Unfinished Symphony

The arrival of a brilliant conductor was drowned out by labor discord. Now the Saint Louis Symphony Orchestra begins a new season -- with some strings attached.

By 2000 the orchestra's ribs had begun to show. A $10 million "bridge fund" established in 1995 petered out ahead of schedule, prompting then-executive director Don Roth to embark on very public examination of finances. What Roth found was alarming: On top of the endowment-raiding, auditors discovered that conservative investment strategies had caused the symphony to miss out on the economic boom of the 1990s. Nearly $1 million in pledges, meanwhile, had gone uncollected. Arch Media, the symphony's recording label, had sucked away another $500,000.

In response, Roth scaled back the symphony's touring schedule, raised ticket prices, reduced staff through attrition and shuttered Arch Media.

But those were temporary measures. Real relief did not arrive until December 2000, when Enterprise Rent-A-Car founder Jack Taylor stepped forward with a $40 million grant. Worried his gift might be squandered, Taylor stipulated that the orchestra would have to match his funds by the end of 2004. The lion's share of $80 million would be earmarked for the endowment, and the symphony would have to maintain its traditional $6.5 million Annual Giving Program. Taylor also asked family friend Randy Adams to take a look at the books.

Executive director Randy Adams gave the symphony a strong dose of fiscal austerity. Musicians fear his medicine may kill them.
Executive director Randy Adams gave the symphony a strong dose of fiscal austerity. Musicians fear his medicine may kill them.

Adams, who'd recently retired from US Bank, came onboard as a consultant in early 2001. Within months he was running the place.

"When I started working with the management, it became very clear they were going to be bankrupt in about eighteen months and needed to take radical action," recalls Adams, who says his first task was to raise $30 million in stopgap funding. "The Taylors were dismayed to discover that the organization was going to be dead by the time it matched the money."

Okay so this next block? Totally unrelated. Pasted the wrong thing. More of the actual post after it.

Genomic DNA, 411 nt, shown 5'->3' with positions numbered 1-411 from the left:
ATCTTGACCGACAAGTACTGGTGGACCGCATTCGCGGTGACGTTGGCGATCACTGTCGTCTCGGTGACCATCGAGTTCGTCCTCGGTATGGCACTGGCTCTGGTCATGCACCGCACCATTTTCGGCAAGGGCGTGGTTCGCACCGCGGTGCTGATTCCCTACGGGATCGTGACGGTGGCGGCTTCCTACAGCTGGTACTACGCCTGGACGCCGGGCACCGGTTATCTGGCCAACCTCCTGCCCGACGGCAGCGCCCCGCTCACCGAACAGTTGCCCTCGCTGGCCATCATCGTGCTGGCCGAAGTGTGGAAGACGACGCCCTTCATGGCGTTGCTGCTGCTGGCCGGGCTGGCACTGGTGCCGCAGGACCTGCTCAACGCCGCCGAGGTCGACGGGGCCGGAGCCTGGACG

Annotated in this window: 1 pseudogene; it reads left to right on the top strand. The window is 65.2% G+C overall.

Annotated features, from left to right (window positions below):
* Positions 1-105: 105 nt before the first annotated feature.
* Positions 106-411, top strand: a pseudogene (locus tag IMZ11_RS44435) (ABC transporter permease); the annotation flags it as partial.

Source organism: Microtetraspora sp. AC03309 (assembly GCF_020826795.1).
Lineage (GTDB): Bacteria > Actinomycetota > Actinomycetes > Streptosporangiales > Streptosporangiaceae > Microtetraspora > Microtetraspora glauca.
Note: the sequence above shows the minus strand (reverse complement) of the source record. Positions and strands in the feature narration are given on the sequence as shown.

Adams embarked on a course of fiscal austerity and frenetic fundraising. He also met with the musicians and pleaded with them to open emergency contract negotiations.

"The plan we put together basically involved cutting $7 million in expenses out of a $28 million budget," Adams says. "It seemed outrageous: No orchestra musicians had agreed to a pay cut in the last twenty years, the most the symphony had ever raised was $20 million, and that was over a course of five years. Here we were asking for $30 million in six months. In cash."

The existing contract called for base pay to top $80,000 by the 2004-'05 season. Adams persuaded the musicians to shrink the performance season from 52 weeks to 42 weeks and reduce base pay to $61,000 (though two $1 million bridge loans from philanthropists Mary Strauss and Emily Pulitzer softened the blow, upping actual pay to $73,000 for the duration). Adams also inserted a stipulation that if no permanent revenue were found, salaries would start at $61,000 in the next round of negotiations.